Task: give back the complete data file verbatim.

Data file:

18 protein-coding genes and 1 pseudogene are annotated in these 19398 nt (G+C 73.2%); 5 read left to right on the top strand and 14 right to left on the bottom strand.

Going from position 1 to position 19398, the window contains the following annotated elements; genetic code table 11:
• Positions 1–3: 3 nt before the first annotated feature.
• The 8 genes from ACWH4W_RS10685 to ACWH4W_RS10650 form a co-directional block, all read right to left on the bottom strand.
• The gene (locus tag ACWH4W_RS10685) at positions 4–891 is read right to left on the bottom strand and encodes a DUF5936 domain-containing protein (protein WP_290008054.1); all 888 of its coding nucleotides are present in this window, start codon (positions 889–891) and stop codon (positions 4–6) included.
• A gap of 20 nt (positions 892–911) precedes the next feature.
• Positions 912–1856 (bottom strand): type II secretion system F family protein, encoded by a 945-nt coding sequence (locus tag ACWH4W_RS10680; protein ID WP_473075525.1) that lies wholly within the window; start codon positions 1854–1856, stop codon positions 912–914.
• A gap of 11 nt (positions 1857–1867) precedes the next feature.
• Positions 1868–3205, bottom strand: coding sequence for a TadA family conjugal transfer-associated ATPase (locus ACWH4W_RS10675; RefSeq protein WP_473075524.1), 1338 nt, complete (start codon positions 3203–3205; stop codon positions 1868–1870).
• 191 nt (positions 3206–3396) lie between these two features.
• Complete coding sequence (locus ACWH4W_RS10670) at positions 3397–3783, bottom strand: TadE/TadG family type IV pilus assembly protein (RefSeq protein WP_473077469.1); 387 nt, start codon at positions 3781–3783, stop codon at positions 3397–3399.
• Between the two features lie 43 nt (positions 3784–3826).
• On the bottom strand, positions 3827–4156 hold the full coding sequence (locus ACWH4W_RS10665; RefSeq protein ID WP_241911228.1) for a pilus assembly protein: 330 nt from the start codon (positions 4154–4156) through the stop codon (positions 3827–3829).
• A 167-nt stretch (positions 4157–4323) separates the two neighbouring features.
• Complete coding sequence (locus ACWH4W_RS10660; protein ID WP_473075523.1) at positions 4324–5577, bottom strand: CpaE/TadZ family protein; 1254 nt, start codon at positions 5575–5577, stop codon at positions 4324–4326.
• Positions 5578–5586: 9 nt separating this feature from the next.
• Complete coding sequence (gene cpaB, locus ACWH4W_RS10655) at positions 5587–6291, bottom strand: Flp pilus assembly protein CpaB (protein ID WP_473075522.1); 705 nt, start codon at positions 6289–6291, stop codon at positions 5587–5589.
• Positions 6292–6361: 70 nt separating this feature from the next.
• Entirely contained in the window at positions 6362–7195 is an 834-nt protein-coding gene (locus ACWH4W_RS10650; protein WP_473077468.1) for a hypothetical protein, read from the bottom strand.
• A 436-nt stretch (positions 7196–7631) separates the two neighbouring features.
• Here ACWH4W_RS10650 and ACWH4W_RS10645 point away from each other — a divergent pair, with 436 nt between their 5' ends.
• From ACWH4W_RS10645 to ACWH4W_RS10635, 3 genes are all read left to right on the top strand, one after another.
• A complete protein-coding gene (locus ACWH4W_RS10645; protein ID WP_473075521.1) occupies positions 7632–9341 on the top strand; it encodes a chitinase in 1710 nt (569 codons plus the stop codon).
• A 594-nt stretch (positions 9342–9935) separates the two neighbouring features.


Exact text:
18 protein-coding genes and 1 pseudogene are annotated in these 19398 nt (G+C 73.2%); 5 read left to right on the top strand and 14 right to left on the bottom strand.

Going from position 1 to position 19398, the window contains the following annotated elements; genetic code table 11:
• Positions 1–3: 3 nt before the first annotated feature.
• The 8 genes from ACWH4W_RS10685 to ACWH4W_RS10650 form a co-directional block, all read right to left on the bottom strand.
• The gene (locus tag ACWH4W_RS10685) at positions 4–891 is read right to left on the bottom strand and encodes a DUF5936 domain-containing protein (protein WP_290008054.1); all 888 of its coding nucleotides are present in this window, start codon (positions 889–891) and stop codon (positions 4–6) included.
• A gap of 20 nt (positions 892–911) precedes the next feature.
• Positions 912–1856 (bottom strand): type II secretion system F family protein, encoded by a 945-nt coding sequence (locus tag ACWH4W_RS10680; protein ID WP_473075525.1) that lies wholly within the window; start codon positions 1854–1856, stop codon positions 912–914.
• A gap of 11 nt (positions 1857–1867) precedes the next feature.
• Positions 1868–3205, bottom strand: coding sequence for a TadA family conjugal transfer-associated ATPase (locus ACWH4W_RS10675; RefSeq protein WP_473075524.1), 1338 nt, complete (start codon positions 3203–3205; stop codon positions 1868–1870).
• 191 nt (positions 3206–3396) lie between these two features.
• Complete coding sequence (locus ACWH4W_RS10670) at positions 3397–3783, bottom strand: TadE/TadG family type IV pilus assembly protein (RefSeq protein WP_473077469.1); 387 nt, start codon at positions 3781–3783, stop codon at positions 3397–3399.
• Between the two features lie 43 nt (positions 3784–3826).
• On the bottom strand, positions 3827–4156 hold the full coding sequence (locus ACWH4W_RS10665; RefSeq protein ID WP_241911228.1) for a pilus assembly protein: 330 nt from the start codon (positions 4154–4156) through the stop codon (positions 3827–3829).
• A 167-nt stretch (positions 4157–4323) separates the two neighbouring features.
• Complete coding sequence (locus ACWH4W_RS10660; protein ID WP_473075523.1) at positions 4324–5577, bottom strand: CpaE/TadZ family protein; 1254 nt, start codon at positions 5575–5577, stop codon at positions 4324–4326.
• Positions 5578–5586: 9 nt separating this feature from the next.
• Complete coding sequence (gene cpaB, locus ACWH4W_RS10655) at positions 5587–6291, bottom strand: Flp pilus assembly protein CpaB (protein ID WP_473075522.1); 705 nt, start codon at positions 6289–6291, stop codon at positions 5587–5589.
• Positions 6292–6361: 70 nt separating this feature from the next.
• Entirely contained in the window at positions 6362–7195 is an 834-nt protein-coding gene (locus ACWH4W_RS10650; protein WP_473077468.1) for a hypothetical protein, read from the bottom strand.
• A 436-nt stretch (positions 7196–7631) separates the two neighbouring features.
• Here ACWH4W_RS10650 and ACWH4W_RS10645 point away from each other — a divergent pair, with 436 nt between their 5' ends.
• From ACWH4W_RS10645 to ACWH4W_RS10635, 3 genes are all read left to right on the top strand, one after another.
• A complete protein-coding gene (locus ACWH4W_RS10645; protein ID WP_473075521.1) occupies positions 7632–9341 on the top strand; it encodes a chitinase in 1710 nt (569 codons plus the stop codon).
• A 594-nt stretch (positions 9342–9935) separates the two neighbouring features.